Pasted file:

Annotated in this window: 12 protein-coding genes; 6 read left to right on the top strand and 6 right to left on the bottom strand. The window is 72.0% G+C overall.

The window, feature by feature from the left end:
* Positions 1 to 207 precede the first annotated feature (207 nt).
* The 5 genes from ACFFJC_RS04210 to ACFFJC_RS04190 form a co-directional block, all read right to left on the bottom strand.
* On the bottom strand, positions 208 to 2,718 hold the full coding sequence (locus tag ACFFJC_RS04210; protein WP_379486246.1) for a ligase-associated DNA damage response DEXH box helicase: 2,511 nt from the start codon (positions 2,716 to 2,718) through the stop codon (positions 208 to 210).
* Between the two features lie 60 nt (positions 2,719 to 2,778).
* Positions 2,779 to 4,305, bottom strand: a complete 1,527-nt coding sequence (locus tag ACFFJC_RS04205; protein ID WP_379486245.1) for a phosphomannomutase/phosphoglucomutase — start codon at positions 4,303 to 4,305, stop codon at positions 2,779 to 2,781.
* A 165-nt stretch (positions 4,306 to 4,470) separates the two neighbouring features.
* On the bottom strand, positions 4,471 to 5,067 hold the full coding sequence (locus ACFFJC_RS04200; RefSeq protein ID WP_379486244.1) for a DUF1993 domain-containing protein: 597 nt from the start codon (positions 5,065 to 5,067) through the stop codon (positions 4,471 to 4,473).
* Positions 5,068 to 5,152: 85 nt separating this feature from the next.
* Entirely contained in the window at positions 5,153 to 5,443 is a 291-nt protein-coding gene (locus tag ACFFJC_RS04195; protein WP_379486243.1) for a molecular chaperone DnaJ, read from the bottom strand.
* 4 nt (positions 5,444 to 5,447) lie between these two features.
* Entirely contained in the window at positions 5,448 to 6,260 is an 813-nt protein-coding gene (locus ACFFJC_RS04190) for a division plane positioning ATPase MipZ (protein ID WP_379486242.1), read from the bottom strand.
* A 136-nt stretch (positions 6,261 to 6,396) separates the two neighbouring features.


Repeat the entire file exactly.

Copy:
Annotated in this window: 12 protein-coding genes; 6 read left to right on the top strand and 6 right to left on the bottom strand. The window is 72.0% G+C overall.

The window, feature by feature from the left end:
* Positions 1 to 207 precede the first annotated feature (207 nt).
* The 5 genes from ACFFJC_RS04210 to ACFFJC_RS04190 form a co-directional block, all read right to left on the bottom strand.
* On the bottom strand, positions 208 to 2,718 hold the full coding sequence (locus tag ACFFJC_RS04210; protein WP_379486246.1) for a ligase-associated DNA damage response DEXH box helicase: 2,511 nt from the start codon (positions 2,716 to 2,718) through the stop codon (positions 208 to 210).
* Between the two features lie 60 nt (positions 2,719 to 2,778).
* Positions 2,779 to 4,305, bottom strand: a complete 1,527-nt coding sequence (locus tag ACFFJC_RS04205; protein ID WP_379486245.1) for a phosphomannomutase/phosphoglucomutase — start codon at positions 4,303 to 4,305, stop codon at positions 2,779 to 2,781.
* A 165-nt stretch (positions 4,306 to 4,470) separates the two neighbouring features.
* On the bottom strand, positions 4,471 to 5,067 hold the full coding sequence (locus ACFFJC_RS04200; RefSeq protein ID WP_379486244.1) for a DUF1993 domain-containing protein: 597 nt from the start codon (positions 5,065 to 5,067) through the stop codon (positions 4,471 to 4,473).
* Positions 5,068 to 5,152: 85 nt separating this feature from the next.
* Entirely contained in the window at positions 5,153 to 5,443 is a 291-nt protein-coding gene (locus tag ACFFJC_RS04195; protein WP_379486243.1) for a molecular chaperone DnaJ, read from the bottom strand.
* 4 nt (positions 5,444 to 5,447) lie between these two features.
* Entirely contained in the window at positions 5,448 to 6,260 is an 813-nt protein-coding gene (locus ACFFJC_RS04190) for a division plane positioning ATPase MipZ (protein ID WP_379486242.1), read from the bottom strand.
* A 136-nt stretch (positions 6,261 to 6,396) separates the two neighbouring features.